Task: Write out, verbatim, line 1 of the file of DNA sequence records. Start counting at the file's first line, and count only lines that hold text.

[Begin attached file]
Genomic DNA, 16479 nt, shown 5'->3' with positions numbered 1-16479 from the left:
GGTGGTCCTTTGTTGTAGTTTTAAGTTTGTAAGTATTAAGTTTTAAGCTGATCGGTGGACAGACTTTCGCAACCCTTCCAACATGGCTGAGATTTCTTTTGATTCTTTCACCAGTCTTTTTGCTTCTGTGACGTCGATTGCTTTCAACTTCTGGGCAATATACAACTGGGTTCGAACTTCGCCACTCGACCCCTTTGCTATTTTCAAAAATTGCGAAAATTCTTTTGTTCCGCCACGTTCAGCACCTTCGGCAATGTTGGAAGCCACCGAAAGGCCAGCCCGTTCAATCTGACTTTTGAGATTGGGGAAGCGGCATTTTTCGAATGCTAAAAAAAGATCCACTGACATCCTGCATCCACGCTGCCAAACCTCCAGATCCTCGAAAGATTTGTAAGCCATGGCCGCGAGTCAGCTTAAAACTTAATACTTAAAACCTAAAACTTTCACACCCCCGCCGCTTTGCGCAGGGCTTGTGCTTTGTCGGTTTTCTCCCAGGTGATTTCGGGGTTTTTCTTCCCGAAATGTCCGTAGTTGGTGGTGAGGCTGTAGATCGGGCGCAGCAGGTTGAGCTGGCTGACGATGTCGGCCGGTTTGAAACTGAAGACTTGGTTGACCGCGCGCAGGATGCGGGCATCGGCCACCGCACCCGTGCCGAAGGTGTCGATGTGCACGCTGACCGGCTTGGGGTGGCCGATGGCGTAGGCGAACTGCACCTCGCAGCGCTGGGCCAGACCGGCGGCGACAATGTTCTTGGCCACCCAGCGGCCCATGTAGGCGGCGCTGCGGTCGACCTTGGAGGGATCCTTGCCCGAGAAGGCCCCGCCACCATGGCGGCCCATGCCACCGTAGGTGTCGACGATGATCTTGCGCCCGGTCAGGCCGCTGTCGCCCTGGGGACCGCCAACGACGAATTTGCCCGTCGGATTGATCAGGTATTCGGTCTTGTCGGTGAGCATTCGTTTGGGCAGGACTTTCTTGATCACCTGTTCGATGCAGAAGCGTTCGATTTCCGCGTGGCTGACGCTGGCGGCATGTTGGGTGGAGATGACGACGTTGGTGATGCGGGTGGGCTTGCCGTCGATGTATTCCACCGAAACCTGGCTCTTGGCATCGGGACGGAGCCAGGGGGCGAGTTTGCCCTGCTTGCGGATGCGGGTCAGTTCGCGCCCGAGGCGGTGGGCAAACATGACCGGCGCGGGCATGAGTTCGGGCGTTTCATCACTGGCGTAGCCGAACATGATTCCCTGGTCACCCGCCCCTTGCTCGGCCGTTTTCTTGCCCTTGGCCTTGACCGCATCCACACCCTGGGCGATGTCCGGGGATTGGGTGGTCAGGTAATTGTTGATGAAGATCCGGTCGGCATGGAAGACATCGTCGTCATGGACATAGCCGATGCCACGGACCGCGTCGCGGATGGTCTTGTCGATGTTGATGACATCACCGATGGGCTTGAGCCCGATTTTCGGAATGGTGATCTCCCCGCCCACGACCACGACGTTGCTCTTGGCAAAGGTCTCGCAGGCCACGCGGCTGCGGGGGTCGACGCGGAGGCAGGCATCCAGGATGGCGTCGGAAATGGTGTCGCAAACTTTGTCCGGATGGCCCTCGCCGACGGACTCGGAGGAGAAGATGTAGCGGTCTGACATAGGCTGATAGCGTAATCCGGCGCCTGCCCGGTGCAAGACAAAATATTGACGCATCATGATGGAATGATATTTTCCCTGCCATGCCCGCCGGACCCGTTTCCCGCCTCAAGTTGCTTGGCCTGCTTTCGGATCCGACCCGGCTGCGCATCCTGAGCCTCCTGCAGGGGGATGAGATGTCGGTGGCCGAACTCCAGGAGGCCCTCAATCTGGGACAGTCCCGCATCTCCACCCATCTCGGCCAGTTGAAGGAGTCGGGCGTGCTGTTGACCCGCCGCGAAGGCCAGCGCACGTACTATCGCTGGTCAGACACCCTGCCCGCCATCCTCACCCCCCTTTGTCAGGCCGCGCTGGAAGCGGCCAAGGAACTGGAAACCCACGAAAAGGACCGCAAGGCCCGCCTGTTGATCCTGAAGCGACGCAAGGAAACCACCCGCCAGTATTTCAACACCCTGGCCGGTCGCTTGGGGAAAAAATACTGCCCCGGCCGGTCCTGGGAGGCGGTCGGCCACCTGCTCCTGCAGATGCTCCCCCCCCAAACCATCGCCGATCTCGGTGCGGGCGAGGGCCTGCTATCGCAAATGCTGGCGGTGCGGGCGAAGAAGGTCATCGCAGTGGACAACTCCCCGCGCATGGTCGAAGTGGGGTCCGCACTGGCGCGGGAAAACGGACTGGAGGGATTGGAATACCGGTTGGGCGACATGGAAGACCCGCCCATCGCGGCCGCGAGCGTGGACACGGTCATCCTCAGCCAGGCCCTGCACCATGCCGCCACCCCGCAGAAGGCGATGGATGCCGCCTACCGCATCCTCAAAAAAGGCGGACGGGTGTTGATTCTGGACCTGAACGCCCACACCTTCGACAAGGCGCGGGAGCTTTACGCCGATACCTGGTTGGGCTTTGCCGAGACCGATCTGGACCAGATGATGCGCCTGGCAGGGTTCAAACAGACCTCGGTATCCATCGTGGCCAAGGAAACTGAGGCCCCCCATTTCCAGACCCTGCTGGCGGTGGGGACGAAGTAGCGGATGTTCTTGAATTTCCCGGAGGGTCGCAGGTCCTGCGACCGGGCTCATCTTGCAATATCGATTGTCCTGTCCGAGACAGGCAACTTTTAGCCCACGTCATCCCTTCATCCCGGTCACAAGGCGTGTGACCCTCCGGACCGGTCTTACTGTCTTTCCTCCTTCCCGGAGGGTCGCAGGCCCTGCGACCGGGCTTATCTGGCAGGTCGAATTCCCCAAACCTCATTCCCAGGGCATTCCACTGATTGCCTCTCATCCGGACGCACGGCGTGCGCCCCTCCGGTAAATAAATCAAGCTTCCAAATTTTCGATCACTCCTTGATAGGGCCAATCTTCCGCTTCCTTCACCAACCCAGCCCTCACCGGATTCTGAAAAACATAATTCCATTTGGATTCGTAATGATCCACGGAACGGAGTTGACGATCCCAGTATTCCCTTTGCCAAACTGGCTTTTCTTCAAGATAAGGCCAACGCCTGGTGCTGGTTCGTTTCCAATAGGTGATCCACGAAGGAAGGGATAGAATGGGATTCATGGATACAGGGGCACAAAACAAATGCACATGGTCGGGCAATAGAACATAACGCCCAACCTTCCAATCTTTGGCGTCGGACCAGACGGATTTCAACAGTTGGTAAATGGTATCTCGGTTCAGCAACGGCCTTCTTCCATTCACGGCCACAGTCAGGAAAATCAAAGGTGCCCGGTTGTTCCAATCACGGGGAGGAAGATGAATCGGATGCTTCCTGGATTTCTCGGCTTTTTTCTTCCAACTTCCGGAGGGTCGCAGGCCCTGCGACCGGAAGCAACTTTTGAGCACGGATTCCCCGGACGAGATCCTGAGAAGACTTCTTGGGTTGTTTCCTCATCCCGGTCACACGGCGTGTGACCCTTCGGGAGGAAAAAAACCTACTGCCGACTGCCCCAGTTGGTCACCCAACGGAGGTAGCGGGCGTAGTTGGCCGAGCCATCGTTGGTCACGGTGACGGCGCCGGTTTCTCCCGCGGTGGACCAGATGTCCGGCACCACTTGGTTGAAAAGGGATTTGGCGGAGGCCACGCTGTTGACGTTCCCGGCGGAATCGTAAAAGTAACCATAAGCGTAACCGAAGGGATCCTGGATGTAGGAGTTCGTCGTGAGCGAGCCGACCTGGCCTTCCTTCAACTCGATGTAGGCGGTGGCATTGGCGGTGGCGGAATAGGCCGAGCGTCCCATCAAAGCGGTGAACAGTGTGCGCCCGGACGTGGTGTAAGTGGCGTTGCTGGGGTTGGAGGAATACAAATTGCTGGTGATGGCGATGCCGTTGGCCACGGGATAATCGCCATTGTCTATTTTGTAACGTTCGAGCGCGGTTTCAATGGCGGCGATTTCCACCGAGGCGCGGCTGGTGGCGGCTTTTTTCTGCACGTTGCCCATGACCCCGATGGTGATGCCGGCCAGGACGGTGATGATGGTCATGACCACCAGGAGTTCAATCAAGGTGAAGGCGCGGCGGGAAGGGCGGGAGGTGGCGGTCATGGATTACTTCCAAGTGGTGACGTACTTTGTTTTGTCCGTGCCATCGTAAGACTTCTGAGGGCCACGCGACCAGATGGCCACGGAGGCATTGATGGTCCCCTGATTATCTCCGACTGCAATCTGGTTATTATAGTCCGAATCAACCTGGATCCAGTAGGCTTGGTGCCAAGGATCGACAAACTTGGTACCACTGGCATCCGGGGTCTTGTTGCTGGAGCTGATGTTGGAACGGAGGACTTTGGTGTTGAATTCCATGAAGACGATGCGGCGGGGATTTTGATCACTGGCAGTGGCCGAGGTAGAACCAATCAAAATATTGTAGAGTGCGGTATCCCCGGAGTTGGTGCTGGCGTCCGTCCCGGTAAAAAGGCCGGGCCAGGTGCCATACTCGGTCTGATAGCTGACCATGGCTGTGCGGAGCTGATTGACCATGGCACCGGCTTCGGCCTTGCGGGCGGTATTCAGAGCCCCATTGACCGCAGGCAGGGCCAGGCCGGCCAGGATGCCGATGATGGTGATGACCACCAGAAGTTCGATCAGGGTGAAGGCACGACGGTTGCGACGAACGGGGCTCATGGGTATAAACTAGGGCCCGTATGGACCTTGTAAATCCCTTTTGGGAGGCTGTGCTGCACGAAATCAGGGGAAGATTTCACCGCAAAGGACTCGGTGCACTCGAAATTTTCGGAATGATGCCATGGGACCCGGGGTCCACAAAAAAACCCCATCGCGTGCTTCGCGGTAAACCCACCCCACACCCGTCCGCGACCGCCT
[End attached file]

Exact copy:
Genomic DNA, 16479 nt, shown 5'->3' with positions numbered 1-16479 from the left: